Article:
Moscow (AFP) - Russian President Vladimir Putin on Thursday said the Russian economy was showing "positive trends" but called on improving the "quality of people's lives" during a meeting with government ministers.
"The macro-economic situation in our country over the last five months is on the whole stable. Positive trends are seen in key ares," Putin said in televised comments.
But the Russian leader stressed that these "should not calm us".
"We always have to tell ourselves in these instances that not all people feel this, we need to be aware of this," he said.
He called for "setting a long-term trend to increase the sustainability and growth of quality in people's lives".
Putin named "increasing the wages of citizens" and "improving the effectivity of social support" as key issues.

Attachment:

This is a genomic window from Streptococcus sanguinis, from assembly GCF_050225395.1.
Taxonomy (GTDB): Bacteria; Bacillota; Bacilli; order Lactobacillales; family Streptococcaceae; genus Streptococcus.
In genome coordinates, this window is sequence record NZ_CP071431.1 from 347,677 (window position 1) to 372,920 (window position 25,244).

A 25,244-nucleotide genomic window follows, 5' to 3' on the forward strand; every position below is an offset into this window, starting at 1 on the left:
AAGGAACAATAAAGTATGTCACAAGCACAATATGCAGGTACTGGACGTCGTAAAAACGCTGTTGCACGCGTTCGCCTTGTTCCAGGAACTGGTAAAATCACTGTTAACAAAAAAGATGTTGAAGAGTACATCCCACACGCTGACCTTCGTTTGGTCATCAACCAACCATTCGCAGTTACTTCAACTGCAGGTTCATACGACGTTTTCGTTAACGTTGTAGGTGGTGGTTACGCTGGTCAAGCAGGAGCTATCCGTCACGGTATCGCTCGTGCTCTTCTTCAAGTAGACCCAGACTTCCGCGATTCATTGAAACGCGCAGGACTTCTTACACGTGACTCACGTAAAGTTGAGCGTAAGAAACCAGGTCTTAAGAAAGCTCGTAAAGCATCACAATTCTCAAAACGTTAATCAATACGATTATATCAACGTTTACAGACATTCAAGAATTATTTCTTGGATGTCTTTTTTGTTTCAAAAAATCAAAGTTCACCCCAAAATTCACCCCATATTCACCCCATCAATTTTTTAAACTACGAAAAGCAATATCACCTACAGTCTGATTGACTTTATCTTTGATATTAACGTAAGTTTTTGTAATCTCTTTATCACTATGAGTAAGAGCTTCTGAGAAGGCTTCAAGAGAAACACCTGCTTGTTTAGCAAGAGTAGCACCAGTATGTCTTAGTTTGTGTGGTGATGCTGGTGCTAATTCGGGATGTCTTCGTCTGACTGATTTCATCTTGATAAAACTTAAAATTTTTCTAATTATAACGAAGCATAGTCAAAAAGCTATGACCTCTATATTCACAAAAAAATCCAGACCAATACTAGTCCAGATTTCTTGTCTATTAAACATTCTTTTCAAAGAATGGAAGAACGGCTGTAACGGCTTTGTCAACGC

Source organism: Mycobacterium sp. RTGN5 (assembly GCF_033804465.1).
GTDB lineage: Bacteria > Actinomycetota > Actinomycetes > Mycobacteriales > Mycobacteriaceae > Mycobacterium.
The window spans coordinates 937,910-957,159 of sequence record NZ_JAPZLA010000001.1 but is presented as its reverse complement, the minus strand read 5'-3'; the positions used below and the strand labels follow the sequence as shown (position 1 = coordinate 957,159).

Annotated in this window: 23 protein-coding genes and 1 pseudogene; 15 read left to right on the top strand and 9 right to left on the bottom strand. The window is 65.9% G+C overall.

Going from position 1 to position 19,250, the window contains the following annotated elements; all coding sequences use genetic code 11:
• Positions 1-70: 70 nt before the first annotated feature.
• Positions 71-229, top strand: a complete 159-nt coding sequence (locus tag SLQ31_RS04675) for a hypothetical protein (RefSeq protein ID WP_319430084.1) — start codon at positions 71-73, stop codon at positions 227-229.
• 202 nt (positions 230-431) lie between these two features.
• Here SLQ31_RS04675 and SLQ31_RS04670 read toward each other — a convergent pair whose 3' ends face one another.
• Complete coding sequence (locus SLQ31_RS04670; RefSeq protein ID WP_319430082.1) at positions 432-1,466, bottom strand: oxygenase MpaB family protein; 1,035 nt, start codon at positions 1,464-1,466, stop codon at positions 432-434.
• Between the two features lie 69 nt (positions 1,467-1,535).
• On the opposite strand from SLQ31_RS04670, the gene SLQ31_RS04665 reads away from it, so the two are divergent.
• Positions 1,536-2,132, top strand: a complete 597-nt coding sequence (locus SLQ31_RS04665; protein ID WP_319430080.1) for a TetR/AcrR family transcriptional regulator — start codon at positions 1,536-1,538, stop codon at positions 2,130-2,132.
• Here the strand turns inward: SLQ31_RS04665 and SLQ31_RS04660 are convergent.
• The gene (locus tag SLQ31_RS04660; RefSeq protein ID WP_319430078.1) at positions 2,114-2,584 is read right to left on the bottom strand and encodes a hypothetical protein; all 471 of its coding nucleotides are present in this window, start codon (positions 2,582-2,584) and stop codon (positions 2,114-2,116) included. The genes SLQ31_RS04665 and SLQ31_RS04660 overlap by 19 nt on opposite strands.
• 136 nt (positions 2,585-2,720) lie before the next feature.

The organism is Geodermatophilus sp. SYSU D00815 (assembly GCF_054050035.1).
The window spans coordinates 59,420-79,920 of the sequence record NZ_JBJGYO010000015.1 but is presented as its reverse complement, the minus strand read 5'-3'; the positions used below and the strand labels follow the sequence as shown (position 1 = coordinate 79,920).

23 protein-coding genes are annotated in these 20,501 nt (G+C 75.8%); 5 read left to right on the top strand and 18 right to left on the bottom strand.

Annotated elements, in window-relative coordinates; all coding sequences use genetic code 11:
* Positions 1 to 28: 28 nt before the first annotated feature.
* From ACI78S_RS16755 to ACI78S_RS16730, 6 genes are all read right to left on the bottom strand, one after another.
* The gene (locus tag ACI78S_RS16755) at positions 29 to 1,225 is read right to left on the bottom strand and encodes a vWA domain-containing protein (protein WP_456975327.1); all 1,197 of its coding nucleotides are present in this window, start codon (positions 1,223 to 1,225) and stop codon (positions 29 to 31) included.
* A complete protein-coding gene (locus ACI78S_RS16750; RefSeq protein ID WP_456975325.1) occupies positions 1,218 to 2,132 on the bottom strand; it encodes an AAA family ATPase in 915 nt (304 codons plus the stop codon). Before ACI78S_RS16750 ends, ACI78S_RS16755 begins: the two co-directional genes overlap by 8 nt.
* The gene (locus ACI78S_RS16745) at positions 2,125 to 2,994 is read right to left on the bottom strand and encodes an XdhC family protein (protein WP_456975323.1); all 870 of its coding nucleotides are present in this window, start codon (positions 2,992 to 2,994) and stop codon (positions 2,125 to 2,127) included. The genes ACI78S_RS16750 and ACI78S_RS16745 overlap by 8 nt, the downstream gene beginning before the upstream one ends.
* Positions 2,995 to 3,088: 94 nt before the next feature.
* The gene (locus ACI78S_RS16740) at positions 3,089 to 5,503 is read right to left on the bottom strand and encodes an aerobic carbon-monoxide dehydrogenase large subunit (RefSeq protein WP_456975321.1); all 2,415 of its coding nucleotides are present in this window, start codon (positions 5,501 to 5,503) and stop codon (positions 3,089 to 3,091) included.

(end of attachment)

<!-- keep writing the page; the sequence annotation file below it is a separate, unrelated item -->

Wages in Russia have fallen for four consecutive years as the Russian economy reeled from a crash in oil prices in 2014, along with international sanctions imposed over Moscow's actions in Ukraine.
Putin's approval ratings slumped by a record 14 percentage points according to a state pollster following a government proposal to raise the state pension age to 65 for men and 63 for women, the first such hike in almost nine decades.
After his March re-election, Putin issued a decree setting targets for his next six years in power. These included halving Russia's poverty rate, increasing pensions and boosting the average life expectancy to 78 by 2024.
While Russia returned to growth in 2017 after two years of recession, the country's economy pales in comparison with growth figures due to soaring oil prices seen during Putin's first two terms in office from 2000 to 2008.
Vladimir Putin has led Russia since 1999.